‘Lion of Judah’ donated by evangelical leaders finds a home in Jerusalem

It took some years to find an appropriate location before it was finally installed in the Bloomfield Gardens.

The bronze statue “The Lion of Judah” is placed in Jerusalem's Bloomfield Garden May 5, 2020 (photo credit: MARC ISRAEL SELLEM)
The bronze statue “The Lion of Judah” is placed in Jerusalem's Bloomfield Garden May 5, 2020
(photo credit: MARC ISRAEL SELLEM)
Located in the heart of Jerusalem and with a unique view of the Old City walls, Bloomfield Garden is one of the largest green areas in the city, offering vast lawns, secluded paths and play areas, as well as several monuments and art installations, including the Fountain of the Lions donated by German Chancellor Helmut Kohl in 1989. On Tuesday, another piece of artwork found its home on its laws: the bronze statue “The Lion of Judah” by American artist Max Greiner.
The statue was donated to Israel by a group of evangelical leaders, but it took some years to find an appropriate location. The stalemate was resolved after Jerusalem deputy mayor Fleur Hassan-Nahoum ran into former US congresswoman Michele Bachmann at an event about a year ago, as Hassan-Nahoum told The Jerusalem Post during the installation of the monument.
“She asked me to help resolve the problem, and as the head of the Public Art Committee of the city I looked into it,” she said. “It was not simple, we had to have the statue approved and then we had to find a location. Many were proposed but I strongly felt that this statue needed to be in a park, because it represents a lion and to have some iconic view of the Old City. Finally, we selected this spot.
The Lion of Jerusalem
“This statue is a symbol of friendship between the evangelical community and the people of Israel. The Lion of Judah represents the glory and the strength of the Jewish people and to get a gift like that in Jerusalem, our eternal capital from the Christian community is very special. I think it represents the essence of building connections with our friends around the world,” the deputy mayor added.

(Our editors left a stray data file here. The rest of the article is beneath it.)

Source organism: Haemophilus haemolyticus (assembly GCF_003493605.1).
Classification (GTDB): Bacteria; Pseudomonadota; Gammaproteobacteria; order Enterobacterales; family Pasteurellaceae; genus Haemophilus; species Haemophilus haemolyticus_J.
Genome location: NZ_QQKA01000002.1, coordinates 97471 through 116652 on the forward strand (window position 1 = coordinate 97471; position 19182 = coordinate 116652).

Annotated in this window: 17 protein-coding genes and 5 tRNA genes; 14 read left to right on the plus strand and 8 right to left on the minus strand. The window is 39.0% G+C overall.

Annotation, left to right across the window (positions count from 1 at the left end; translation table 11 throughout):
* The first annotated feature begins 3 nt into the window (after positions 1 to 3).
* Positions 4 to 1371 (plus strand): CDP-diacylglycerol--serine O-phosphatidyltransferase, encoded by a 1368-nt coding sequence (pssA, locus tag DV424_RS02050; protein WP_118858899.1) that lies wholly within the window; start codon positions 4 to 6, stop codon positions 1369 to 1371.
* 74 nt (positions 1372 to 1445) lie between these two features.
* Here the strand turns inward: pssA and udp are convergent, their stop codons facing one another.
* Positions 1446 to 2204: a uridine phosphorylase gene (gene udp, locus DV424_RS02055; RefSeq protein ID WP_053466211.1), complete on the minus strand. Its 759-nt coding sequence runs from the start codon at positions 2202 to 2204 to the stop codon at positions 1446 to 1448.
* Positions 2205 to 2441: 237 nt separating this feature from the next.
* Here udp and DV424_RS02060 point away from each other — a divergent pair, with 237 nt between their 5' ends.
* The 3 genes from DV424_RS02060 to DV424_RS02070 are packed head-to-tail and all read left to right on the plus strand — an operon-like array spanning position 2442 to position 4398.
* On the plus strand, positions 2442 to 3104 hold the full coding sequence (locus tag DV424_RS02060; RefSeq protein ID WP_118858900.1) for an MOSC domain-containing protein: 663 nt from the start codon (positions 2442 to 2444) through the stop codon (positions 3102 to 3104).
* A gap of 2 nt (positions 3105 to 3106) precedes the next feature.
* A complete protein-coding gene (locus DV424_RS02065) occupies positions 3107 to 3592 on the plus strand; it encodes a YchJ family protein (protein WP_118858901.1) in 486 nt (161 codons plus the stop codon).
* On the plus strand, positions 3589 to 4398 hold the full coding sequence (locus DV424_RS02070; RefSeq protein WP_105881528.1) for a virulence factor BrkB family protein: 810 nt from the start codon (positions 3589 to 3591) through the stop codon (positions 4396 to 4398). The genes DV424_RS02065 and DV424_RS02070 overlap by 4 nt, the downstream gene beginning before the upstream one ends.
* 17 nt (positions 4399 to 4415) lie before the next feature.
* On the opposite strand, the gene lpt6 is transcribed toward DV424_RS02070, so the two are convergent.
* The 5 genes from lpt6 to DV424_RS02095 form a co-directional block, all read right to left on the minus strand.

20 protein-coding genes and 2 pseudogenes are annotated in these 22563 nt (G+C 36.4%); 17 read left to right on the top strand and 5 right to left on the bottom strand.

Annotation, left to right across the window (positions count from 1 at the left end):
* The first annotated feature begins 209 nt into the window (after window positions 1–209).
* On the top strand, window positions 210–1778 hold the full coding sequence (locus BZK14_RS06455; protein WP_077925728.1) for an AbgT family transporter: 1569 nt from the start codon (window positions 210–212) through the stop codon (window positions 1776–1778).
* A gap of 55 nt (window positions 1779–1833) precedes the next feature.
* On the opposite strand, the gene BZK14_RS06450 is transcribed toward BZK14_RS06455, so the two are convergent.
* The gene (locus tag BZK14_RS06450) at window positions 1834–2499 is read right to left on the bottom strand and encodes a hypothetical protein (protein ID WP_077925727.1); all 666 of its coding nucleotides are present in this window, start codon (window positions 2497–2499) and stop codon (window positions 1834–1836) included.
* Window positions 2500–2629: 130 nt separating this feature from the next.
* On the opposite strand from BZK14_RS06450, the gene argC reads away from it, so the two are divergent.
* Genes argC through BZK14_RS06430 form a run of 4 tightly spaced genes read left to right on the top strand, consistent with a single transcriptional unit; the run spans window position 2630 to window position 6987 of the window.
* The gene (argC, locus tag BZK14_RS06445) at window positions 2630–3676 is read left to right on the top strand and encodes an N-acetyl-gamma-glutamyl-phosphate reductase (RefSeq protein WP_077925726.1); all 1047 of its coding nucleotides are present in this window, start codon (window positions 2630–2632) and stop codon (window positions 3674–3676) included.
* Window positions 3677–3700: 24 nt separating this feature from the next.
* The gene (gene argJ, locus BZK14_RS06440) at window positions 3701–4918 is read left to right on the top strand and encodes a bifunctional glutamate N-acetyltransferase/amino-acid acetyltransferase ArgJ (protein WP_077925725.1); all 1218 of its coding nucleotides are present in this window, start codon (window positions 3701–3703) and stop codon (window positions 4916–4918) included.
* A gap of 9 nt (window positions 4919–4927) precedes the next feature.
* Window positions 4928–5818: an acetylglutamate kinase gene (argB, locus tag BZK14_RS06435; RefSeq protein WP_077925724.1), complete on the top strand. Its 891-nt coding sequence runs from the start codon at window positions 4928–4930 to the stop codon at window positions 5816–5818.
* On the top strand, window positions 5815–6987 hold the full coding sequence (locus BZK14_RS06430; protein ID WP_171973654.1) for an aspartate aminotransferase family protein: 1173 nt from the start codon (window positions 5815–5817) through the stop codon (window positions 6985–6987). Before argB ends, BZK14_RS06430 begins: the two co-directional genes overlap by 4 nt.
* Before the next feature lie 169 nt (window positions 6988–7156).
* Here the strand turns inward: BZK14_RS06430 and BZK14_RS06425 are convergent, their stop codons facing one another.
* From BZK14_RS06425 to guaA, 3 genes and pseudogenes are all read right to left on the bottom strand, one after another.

The monument was going to be officially inaugurated during the Jerusalem Prayer Breakfast at the beginning of June, but the event has been postponed because of the coronavirus emergency.
In the meantime, the 2.74 m. by 1.22 m. bronze lion has already been installed, and can be viewed by visitors to the park.
“Max Greiner is a very well-known artist in the Christian world,” said Rabbi Pesach Wolicki, a very active figure in the Christian-Jewish relations, who was involved in the initiative. “When you travel in different cities in the world, you see public sculptures that sometimes have been standing there for hundreds of years and they are part of the permanent landscape of the city. Knowing that we are involved in a project that will be part of the landscape of the city of Jerusalem representing the friendship between the Christian Zionist community in America and the people of Israel is very meaningful.”
Wolicki explained that the artist meant for the statue to be touched and played with.
“This is a bronze statue built for the elements, it’s not something that gets ruined. When I met Greiner in the Texas city of Kerrville where there is an exact replica of it a few months ago, I asked him about how he had modeled the face of the lion, whose beauty had especially impressed me. He explained that he wanted it to look strong but not intimidating and therefore he carefully designed the expression, conveying strength and majesty but also softness and love. In my opinion, this is exactly the image that we as the people of Israel strive to and most times achieve, projecting strength but also compassion and love.”